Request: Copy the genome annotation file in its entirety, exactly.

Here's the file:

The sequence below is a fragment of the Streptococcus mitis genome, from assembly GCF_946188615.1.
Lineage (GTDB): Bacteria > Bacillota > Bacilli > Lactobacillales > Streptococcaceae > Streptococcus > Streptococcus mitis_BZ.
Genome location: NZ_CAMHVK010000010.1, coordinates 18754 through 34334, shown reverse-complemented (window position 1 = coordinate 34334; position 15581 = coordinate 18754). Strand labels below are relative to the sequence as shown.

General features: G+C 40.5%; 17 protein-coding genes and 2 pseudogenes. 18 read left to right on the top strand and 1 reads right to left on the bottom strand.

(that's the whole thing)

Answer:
The sequence below is a fragment of the Streptococcus mitis genome, from assembly GCF_946188615.1.
Lineage (GTDB): Bacteria > Bacillota > Bacilli > Lactobacillales > Streptococcaceae > Streptococcus > Streptococcus mitis_BZ.
Genome location: NZ_CAMHVK010000010.1, coordinates 18754 through 34334, shown reverse-complemented (window position 1 = coordinate 34334; position 15581 = coordinate 18754). Strand labels below are relative to the sequence as shown.

General features: G+C 40.5%; 17 protein-coding genes and 2 pseudogenes. 18 read left to right on the top strand and 1 reads right to left on the bottom strand.